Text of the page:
Thank you Shelton

S Saw De Boe D B
3rd August 2008
Shelton College International

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SHELTONTIMES
Tips on Surviving the Language of Business
By Vanessa Sundrasagar
We all encounter language problems on a daily basis. Being a Singaporean sometimes, I cannot even understand what some of my fellow Singaporeans are trying to say. I would imagine that it is worse for you guys who are here to study with English as your second language. First of all, let me tell you about a funny experience I had because a friend could not understand what I was saying. We were having lunch when I loudly declared that I needed a new earpiece. My friend gave me a weird look so I quickly corrected myself and said that I needed new earphones to listen to my music. She replied by saying that, “Oh! I thought you were deaf or something”. I have asked a few of the students in Shelton about the problems they faced. Being from a foreign country, most of them were shy or afraid to speak in English fearing that they would be wrong. Well, fear not! Vanessa is here to help with some helpful tips! First up, getting to know your words.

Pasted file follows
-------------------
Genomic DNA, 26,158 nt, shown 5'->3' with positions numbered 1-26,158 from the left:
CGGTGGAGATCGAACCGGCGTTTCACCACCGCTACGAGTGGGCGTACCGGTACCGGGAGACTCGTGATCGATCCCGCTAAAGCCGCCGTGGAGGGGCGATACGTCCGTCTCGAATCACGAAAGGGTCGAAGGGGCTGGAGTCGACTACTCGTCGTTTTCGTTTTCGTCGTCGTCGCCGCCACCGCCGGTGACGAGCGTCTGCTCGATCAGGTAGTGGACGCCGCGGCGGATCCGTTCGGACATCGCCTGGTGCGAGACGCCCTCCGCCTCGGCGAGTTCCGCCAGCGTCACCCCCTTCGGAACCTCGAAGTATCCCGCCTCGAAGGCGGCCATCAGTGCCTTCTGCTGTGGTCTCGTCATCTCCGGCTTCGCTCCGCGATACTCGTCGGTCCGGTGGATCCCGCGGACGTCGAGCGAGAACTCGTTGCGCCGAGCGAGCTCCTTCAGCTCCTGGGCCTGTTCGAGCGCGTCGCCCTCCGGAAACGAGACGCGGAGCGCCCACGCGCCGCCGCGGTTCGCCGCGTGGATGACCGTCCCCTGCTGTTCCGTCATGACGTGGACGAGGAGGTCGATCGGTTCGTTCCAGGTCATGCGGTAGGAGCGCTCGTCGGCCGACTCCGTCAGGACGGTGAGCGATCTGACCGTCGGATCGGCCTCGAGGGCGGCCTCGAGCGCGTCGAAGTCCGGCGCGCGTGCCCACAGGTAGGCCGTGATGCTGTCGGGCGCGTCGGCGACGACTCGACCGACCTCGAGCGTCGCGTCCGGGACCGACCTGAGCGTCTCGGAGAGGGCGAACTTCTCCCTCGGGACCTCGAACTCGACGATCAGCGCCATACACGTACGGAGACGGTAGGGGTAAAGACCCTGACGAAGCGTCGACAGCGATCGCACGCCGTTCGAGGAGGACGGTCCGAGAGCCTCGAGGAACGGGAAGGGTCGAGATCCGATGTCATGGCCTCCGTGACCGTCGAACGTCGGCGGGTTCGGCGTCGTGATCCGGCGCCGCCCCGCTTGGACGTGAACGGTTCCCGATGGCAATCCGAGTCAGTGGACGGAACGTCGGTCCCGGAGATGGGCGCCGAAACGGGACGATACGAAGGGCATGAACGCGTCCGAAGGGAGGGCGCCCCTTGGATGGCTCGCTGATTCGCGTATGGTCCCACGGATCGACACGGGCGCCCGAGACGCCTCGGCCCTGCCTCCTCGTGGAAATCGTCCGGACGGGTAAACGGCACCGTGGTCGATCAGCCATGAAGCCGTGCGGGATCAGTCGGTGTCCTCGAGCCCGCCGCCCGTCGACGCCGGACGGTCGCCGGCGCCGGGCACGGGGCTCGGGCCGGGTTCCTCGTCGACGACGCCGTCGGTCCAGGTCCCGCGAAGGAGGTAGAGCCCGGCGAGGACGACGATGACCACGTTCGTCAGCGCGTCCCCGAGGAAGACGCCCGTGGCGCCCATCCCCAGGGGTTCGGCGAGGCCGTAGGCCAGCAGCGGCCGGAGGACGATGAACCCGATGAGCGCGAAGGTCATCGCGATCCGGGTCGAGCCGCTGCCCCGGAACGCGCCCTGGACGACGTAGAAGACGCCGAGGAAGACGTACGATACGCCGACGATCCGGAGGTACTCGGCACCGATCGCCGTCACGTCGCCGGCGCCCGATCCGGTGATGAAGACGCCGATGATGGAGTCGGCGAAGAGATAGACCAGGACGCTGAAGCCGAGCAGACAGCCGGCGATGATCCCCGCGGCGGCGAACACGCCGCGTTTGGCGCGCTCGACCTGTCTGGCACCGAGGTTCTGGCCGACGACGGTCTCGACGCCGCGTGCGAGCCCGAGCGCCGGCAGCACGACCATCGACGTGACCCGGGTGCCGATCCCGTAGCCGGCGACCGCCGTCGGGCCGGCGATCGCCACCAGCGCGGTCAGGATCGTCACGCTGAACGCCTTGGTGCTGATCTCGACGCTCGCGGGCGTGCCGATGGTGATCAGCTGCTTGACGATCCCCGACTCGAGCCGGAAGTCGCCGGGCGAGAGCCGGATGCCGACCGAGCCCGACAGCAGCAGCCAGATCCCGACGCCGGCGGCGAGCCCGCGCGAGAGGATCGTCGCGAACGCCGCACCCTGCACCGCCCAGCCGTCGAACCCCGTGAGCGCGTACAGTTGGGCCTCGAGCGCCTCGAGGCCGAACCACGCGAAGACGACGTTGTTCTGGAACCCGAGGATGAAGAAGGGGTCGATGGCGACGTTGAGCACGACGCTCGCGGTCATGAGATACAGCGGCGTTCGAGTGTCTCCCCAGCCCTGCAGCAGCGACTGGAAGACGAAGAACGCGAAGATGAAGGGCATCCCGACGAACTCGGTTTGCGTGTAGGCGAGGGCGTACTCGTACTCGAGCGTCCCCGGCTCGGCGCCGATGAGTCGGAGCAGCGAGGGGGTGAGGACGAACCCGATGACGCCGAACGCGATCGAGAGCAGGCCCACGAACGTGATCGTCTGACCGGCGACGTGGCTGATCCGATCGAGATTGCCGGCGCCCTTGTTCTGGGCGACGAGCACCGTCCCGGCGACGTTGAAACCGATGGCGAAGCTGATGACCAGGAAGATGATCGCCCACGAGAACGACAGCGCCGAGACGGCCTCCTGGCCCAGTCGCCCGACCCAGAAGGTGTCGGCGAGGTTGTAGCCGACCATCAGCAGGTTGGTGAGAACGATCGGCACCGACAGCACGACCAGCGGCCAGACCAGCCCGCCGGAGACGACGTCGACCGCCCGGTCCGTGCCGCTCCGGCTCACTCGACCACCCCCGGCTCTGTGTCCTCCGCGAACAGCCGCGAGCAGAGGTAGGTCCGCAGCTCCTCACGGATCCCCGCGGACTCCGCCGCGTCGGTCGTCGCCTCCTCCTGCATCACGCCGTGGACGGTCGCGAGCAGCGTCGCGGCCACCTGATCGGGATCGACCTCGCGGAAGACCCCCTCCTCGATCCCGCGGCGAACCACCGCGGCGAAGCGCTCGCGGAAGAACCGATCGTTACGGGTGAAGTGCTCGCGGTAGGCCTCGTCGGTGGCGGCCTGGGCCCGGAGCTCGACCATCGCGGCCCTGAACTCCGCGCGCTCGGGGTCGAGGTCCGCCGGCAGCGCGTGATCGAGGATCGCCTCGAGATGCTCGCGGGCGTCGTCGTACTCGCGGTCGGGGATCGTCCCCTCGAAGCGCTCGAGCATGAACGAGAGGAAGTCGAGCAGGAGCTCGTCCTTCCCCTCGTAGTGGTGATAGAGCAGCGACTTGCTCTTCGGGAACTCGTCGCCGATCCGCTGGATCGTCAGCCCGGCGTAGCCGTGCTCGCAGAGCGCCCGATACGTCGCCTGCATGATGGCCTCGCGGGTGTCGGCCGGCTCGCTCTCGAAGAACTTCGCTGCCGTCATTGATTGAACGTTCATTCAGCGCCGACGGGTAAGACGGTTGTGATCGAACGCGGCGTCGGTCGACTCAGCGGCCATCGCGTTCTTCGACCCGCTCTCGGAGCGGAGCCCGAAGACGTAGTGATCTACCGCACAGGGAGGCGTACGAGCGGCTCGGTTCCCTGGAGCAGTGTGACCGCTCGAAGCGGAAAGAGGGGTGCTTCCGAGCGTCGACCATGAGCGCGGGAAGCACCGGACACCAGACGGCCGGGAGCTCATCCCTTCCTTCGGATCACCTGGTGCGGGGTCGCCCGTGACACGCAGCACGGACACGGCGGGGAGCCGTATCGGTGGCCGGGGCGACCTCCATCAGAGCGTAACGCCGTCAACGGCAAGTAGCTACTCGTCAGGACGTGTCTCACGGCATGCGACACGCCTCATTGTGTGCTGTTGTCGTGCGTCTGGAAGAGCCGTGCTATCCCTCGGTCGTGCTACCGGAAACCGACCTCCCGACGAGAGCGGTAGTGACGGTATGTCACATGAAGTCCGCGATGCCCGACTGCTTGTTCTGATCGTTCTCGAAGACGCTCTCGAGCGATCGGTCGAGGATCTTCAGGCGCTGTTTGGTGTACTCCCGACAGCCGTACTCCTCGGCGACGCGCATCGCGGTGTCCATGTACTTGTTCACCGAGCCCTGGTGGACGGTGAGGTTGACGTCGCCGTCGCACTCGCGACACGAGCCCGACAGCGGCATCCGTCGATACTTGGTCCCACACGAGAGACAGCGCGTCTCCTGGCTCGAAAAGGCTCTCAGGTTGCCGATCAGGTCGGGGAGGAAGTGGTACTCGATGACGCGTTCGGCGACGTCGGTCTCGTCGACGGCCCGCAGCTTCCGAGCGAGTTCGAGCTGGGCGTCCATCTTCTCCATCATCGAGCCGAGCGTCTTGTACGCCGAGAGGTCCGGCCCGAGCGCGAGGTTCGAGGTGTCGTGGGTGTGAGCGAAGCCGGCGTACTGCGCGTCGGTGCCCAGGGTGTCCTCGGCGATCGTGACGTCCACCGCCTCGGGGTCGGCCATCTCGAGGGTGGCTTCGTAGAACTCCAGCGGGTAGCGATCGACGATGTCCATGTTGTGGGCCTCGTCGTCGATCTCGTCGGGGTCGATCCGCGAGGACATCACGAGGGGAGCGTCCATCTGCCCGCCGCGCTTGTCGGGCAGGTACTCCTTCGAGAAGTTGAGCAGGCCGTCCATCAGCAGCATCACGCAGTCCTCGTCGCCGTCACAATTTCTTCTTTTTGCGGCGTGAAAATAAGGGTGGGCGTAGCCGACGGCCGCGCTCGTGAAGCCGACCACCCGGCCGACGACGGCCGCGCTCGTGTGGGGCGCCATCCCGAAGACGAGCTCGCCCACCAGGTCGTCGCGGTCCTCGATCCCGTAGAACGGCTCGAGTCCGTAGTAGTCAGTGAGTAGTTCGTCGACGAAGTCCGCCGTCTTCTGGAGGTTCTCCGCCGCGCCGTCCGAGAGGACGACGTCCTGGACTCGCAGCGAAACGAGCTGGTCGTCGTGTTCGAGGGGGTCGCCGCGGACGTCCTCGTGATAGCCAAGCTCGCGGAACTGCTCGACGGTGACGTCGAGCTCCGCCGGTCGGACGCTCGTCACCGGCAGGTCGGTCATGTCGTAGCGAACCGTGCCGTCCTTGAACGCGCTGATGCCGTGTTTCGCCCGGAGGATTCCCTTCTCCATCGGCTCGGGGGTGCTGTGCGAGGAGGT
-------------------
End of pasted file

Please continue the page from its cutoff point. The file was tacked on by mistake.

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1.
tionary to English dic ds you in a normal wor y Invest of certain ad the t meanings find ou taught to re I do see. I was ord read or out a w daily, pick ite d write it newspapers eaning of an ch for now the m not k en sear . I would th ary and try in a notepad iction s in the d gnments. these word written assi them in my to use would be ne website A good onli nary.com.

Invest in an E nglish Thesaur us to find word s with the sa me meaning . Thi s will help yo u improve your vocabulary. I personally lik e Longman’s Thesaurus.

Try speaking to your friends m ore in English instead of your native languages. This way, you could all le from each othe r. Everyone mak arn es mistakes once in a while.

4.

5.
If someone does not und erstand the word you are using , you could try pronouncing it diff ently. If that doe fer s not work, maybe hand gestu res could help. Don’t worry ;I sometimes use hand gestu res to e lain myself too. exp